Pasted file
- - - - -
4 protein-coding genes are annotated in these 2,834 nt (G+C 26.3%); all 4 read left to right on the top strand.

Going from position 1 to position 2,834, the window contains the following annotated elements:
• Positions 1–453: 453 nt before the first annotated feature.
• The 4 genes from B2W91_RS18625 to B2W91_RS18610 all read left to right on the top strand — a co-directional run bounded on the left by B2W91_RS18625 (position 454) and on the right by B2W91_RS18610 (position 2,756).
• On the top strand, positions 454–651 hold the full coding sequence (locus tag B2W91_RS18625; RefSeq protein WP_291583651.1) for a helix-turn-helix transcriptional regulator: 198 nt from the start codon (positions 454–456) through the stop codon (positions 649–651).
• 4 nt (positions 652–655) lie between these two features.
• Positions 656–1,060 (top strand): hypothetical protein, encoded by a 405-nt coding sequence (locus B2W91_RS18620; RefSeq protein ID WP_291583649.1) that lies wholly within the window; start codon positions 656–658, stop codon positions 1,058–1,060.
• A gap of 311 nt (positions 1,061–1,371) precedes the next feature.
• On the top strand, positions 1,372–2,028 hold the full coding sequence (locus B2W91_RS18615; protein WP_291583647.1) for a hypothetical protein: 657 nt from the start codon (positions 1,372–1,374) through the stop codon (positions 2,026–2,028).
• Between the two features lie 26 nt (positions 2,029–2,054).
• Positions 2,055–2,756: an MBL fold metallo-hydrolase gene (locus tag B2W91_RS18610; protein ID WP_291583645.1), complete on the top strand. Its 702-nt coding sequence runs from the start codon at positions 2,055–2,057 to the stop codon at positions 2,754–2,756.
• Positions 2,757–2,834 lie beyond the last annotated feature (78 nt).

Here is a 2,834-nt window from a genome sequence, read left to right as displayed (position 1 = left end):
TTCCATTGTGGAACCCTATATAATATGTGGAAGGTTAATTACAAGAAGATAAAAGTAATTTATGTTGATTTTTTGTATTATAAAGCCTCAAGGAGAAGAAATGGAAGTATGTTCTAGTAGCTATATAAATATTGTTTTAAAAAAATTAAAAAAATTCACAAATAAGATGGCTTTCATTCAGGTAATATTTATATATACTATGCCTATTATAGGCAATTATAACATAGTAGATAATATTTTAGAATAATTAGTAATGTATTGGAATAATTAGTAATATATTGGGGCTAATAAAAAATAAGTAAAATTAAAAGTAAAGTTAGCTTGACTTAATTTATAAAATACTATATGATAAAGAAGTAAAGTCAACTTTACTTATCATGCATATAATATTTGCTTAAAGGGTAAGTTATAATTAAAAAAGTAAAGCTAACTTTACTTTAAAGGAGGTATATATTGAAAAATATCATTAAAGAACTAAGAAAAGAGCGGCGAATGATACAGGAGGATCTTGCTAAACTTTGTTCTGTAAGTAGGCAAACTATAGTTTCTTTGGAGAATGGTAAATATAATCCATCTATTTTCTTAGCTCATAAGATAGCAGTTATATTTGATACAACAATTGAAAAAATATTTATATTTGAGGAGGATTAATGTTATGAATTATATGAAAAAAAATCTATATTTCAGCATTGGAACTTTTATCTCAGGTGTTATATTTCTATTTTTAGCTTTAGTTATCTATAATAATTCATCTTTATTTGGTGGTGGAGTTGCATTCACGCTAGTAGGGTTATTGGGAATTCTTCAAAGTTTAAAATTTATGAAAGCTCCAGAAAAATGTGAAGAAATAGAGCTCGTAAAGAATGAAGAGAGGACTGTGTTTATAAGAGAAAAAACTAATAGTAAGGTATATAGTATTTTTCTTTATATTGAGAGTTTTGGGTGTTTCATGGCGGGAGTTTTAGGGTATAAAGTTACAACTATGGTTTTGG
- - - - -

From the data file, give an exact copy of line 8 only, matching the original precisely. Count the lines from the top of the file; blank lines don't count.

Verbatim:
• A gap of 311 nt (positions 1,061–1,371) precedes the next feature.